Google Stadia is officially dead, and now you can buy the official reveal items that paired the platform with notorious failures like the Dreamcast and Nintendo Power Glove.
For some reason, at the Game Developers Conference 2019, Google decided to hold a small exhibition, showcasing alien Games from Atari, Sega Dreamcast and Nintendo Power Glove. The show was meant to make fun of Google’s cloud-based platform Stadia, but the thread running through these three gaming icons is that they were all notable failures. Now you can own these items and your money will go to the Video Game History Foundation!
According to Kotaku, VGHF founder Frank Cifaldi recently released information about the three items because they were lent to Google by the group. “Remember Google Stadia’s GDC display, where they put it next to three of the most famous failures in gaming history?” Sifaldi wrote.
“Now you can recreate this display in your own home! I provided the originals for the display, and I’m now selling them for charity,” he added before linking to an eBay listing for the three items.
“Original items auctioned for Google Stadia’s famous “Anything You Dream Can Build” grand showcase at Game Developers Conference 2019! Read the eBay description.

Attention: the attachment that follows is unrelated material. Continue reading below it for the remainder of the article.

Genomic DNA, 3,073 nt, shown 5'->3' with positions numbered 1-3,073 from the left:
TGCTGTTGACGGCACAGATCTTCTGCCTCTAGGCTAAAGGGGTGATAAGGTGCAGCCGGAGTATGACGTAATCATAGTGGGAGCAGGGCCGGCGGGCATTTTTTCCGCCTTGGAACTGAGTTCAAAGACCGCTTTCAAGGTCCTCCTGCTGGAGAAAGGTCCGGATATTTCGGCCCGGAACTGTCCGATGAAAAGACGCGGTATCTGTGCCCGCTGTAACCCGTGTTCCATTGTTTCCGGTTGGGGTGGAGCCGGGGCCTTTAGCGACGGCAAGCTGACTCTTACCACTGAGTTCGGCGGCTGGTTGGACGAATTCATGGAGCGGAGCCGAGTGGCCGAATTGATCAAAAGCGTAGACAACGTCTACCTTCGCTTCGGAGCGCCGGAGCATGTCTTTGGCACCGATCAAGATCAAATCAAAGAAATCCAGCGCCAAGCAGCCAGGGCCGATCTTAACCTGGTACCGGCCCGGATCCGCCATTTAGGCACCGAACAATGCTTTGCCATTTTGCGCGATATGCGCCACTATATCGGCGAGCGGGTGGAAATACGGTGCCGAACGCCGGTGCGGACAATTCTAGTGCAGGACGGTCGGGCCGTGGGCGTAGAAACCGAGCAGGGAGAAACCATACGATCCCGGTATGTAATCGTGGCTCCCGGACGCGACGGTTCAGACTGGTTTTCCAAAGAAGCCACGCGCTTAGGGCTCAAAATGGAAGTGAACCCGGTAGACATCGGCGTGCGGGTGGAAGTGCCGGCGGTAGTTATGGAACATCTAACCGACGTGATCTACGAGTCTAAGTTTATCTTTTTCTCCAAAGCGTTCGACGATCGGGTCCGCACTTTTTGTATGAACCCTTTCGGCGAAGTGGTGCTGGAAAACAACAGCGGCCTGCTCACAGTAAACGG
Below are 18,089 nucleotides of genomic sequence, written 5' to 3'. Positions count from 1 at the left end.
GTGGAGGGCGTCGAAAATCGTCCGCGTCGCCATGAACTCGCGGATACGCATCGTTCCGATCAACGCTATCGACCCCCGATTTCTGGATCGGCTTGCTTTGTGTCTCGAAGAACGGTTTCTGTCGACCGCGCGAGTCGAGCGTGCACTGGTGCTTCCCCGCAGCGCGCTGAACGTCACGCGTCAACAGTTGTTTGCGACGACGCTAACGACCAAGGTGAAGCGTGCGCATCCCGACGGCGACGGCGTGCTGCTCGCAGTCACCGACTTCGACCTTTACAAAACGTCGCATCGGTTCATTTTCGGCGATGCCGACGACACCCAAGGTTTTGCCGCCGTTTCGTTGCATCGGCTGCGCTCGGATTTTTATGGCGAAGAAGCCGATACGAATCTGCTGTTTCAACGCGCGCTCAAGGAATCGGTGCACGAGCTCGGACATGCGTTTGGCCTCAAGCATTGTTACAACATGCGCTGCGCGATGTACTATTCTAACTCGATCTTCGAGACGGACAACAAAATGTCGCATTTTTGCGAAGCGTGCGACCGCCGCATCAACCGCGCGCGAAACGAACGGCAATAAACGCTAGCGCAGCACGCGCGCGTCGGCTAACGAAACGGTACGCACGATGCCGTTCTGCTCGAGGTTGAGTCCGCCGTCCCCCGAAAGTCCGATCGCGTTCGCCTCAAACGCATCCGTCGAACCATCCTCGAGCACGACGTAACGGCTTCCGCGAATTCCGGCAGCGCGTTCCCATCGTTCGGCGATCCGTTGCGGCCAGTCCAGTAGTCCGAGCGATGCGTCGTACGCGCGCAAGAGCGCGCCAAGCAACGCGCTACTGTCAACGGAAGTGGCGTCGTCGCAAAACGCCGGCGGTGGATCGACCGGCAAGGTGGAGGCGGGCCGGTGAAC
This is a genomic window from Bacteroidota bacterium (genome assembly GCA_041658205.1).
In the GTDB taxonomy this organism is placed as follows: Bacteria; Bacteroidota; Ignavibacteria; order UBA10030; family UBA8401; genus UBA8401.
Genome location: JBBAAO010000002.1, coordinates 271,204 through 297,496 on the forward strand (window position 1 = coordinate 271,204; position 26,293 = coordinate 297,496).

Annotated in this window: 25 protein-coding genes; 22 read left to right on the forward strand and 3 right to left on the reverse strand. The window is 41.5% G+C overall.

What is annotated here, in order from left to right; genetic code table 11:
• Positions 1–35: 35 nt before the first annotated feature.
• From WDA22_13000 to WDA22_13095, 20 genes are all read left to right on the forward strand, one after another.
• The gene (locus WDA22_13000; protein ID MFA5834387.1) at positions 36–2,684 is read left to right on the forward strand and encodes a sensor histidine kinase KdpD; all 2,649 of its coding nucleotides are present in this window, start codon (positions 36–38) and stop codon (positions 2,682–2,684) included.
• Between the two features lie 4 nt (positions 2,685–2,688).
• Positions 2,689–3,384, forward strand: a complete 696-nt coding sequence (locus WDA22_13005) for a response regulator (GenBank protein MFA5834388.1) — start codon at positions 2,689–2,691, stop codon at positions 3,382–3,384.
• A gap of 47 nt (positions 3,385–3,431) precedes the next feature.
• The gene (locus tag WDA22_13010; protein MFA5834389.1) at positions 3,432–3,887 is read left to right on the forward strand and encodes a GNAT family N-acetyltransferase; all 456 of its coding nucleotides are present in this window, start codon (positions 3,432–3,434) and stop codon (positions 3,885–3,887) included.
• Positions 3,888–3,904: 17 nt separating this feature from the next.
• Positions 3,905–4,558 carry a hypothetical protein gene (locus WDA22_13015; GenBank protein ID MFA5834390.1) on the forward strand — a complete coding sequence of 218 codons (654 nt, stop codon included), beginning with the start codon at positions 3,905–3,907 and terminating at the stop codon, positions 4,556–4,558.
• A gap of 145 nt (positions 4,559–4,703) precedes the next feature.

“Through a series of mishandlings, miscommunications, misunderstandings and other general mishaps, the grand unveiling of Google’s now doomed gaming service comes on the heels of… three of the most famous commercial failures in video game history. Now these failures may It’s your failure!”
At the time of writing, the current bid is $2,025, with about four days to go, so if you’re craving all this classic video game history, you’ll want to get yours as soon as possible. No, it doesn’t come with Stadia.
Google announced earlier this week that Stadia would be shutting down in January 2023, much to everyone’s surprise, but it was very unfortunate for many developers that they weren’t told of the planned shutdown until everyone else knew. It’s also a potential sign that this particular format of cloud gaming simply won’t work, and we should probably let it go.